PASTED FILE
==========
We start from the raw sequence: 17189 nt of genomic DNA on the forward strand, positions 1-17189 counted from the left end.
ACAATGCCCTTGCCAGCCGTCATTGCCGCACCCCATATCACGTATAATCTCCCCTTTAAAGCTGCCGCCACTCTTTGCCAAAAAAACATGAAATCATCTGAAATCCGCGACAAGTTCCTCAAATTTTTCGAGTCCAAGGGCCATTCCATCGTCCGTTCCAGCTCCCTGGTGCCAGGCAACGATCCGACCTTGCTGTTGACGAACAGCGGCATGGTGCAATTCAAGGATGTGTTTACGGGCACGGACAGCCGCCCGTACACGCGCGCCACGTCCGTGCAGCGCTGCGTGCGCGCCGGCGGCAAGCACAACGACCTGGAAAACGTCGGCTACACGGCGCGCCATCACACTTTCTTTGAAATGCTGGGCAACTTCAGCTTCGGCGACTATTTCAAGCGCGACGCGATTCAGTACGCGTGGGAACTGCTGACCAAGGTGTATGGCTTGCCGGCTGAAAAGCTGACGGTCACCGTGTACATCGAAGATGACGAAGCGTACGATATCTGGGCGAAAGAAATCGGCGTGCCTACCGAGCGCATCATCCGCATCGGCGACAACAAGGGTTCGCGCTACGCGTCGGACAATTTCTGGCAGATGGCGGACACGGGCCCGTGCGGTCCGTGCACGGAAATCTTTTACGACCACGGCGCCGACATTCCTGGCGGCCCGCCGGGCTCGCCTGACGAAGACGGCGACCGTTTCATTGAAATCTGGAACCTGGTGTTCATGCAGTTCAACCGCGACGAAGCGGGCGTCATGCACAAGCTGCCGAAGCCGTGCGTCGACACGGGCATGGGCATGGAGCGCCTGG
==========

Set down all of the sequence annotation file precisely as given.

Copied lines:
We start from the raw sequence: 17189 nt of genomic DNA on the forward strand, positions 1-17189 counted from the left end.
ACAATGCCCTTGCCAGCCGTCATTGCCGCACCCCATATCACGTATAATCTCCCCTTTAAAGCTGCCGCCACTCTTTGCCAAAAAAACATGAAATCATCTGAAATCCGCGACAAGTTCCTCAAATTTTTCGAGTCCAAGGGCCATTCCATCGTCCGTTCCAGCTCCCTGGTGCCAGGCAACGATCCGACCTTGCTGTTGACGAACAGCGGCATGGTGCAATTCAAGGATGTGTTTACGGGCACGGACAGCCGCCCGTACACGCGCGCCACGTCCGTGCAGCGCTGCGTGCGCGCCGGCGGCAAGCACAACGACCTGGAAAACGTCGGCTACACGGCGCGCCATCACACTTTCTTTGAAATGCTGGGCAACTTCAGCTTCGGCGACTATTTCAAGCGCGACGCGATTCAGTACGCGTGGGAACTGCTGACCAAGGTGTATGGCTTGCCGGCTGAAAAGCTGACGGTCACCGTGTACATCGAAGATGACGAAGCGTACGATATCTGGGCGAAAGAAATCGGCGTGCCTACCGAGCGCATCATCCGCATCGGCGACAACAAGGGTTCGCGCTACGCGTCGGACAATTTCTGGCAGATGGCGGACACGGGCCCGTGCGGTCCGTGCACGGAAATCTTTTACGACCACGGCGCCGACATTCCTGGCGGCCCGCCGGGCTCGCCTGACGAAGACGGCGACCGTTTCATTGAAATCTGGAACCTGGTGTTCATGCAGTTCAACCGCGACGAAGCGGGCGTCATGCACAAGCTGCCGAAGCCGTGCGTCGACACGGGCATGGGCATGGAGCGCCTGG